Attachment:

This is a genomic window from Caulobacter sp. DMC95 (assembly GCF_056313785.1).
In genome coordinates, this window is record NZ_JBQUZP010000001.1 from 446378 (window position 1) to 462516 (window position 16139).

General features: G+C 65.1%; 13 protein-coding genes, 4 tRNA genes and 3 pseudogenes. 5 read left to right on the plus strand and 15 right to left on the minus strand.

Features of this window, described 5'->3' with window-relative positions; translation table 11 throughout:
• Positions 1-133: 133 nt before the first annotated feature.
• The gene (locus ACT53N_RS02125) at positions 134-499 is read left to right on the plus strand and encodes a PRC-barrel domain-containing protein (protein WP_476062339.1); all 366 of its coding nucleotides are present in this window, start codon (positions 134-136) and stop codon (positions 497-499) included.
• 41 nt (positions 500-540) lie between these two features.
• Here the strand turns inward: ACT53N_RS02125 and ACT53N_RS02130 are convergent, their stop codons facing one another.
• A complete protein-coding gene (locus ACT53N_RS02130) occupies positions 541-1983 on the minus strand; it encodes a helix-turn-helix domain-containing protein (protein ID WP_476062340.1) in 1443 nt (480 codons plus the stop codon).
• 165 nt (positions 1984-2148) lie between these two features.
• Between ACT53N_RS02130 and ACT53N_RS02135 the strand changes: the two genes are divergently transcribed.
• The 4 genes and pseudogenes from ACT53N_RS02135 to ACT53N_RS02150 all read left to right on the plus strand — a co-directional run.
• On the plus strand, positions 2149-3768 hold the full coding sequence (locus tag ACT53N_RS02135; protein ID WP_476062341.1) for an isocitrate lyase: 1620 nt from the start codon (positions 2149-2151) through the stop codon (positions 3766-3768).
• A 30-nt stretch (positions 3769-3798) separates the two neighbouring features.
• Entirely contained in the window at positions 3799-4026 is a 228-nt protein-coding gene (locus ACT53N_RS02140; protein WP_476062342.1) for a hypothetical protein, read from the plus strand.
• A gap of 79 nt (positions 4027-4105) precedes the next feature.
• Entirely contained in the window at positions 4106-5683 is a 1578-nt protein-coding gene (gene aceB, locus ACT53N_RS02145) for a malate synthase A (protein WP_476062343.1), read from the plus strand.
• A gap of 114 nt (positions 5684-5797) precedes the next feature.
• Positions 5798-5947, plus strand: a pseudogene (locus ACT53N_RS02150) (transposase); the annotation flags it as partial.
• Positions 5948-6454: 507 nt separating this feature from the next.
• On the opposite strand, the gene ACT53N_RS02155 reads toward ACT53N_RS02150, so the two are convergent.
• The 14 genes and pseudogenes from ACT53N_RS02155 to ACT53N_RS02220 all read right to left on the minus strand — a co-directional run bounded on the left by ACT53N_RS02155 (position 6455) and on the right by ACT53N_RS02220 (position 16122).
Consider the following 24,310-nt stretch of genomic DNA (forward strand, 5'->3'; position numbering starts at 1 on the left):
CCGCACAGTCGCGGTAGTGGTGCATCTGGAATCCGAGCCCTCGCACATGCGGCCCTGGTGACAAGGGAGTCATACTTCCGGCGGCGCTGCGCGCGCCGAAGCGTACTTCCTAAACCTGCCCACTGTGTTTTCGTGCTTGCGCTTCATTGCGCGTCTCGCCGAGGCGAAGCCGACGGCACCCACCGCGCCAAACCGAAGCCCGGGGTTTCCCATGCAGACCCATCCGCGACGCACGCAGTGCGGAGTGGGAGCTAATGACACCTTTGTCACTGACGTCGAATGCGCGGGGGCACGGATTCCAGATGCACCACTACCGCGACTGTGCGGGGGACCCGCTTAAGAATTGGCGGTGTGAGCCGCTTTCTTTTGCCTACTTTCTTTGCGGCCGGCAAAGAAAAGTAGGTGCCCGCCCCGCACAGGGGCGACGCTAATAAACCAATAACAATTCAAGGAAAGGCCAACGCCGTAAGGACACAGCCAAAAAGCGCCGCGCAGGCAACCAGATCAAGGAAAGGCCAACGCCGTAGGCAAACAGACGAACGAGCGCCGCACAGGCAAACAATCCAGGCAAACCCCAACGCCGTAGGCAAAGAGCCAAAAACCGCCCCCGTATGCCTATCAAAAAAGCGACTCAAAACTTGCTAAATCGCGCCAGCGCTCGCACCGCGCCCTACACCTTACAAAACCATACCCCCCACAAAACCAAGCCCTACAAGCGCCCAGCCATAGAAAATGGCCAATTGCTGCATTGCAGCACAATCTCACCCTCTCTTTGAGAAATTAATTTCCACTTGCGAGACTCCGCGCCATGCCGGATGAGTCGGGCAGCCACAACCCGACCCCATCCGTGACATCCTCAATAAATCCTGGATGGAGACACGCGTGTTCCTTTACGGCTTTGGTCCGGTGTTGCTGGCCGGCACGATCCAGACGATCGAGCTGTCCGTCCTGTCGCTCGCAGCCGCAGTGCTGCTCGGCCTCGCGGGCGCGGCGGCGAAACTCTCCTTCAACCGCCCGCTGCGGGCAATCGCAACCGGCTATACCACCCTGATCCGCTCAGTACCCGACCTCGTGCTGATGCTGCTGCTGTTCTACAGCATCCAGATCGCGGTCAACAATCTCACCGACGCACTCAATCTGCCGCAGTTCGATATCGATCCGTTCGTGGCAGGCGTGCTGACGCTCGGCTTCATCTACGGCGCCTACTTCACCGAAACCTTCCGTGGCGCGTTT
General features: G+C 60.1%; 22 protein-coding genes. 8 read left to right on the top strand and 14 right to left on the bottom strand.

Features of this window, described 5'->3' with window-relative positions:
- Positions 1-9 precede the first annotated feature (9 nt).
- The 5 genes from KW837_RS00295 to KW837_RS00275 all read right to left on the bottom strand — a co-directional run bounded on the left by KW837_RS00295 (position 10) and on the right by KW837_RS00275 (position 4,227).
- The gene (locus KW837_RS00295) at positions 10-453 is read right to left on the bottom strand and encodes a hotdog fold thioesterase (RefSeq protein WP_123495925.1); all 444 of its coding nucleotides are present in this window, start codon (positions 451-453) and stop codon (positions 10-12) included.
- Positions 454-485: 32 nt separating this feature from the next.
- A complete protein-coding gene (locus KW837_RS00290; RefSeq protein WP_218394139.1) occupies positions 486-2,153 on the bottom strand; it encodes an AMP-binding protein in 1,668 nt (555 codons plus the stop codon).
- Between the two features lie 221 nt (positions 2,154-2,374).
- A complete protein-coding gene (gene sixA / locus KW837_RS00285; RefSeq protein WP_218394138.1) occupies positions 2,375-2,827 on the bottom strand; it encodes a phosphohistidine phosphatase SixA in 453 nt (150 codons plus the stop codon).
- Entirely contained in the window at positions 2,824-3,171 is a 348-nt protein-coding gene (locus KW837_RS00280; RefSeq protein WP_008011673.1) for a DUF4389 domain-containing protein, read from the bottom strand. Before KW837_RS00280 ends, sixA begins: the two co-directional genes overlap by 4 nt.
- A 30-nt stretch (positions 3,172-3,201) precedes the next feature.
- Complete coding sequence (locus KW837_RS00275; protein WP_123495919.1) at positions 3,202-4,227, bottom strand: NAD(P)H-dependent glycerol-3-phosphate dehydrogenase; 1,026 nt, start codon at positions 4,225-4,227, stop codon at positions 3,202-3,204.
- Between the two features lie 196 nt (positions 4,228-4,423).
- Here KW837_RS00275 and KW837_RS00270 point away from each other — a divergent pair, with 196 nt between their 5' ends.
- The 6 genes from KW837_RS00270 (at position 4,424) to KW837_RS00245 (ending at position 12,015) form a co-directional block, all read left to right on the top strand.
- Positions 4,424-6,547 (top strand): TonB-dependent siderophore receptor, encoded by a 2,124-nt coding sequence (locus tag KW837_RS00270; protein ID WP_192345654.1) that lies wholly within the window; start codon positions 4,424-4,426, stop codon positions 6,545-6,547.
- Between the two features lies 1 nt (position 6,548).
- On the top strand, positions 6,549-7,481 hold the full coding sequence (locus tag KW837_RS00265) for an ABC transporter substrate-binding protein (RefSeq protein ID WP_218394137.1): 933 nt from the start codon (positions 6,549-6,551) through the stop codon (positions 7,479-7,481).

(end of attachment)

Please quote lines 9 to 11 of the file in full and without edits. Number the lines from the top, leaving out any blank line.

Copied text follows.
• A complete protein-coding gene (locus ACT53N_RS02130) occupies positions 541-1983 on the minus strand; it encodes a helix-turn-helix domain-containing protein (protein ID WP_476062340.1) in 1443 nt (480 codons plus the stop codon).
• 165 nt (positions 1984-2148) lie between these two features.
• Between ACT53N_RS02130 and ACT53N_RS02135 the strand changes: the two genes are divergently transcribed.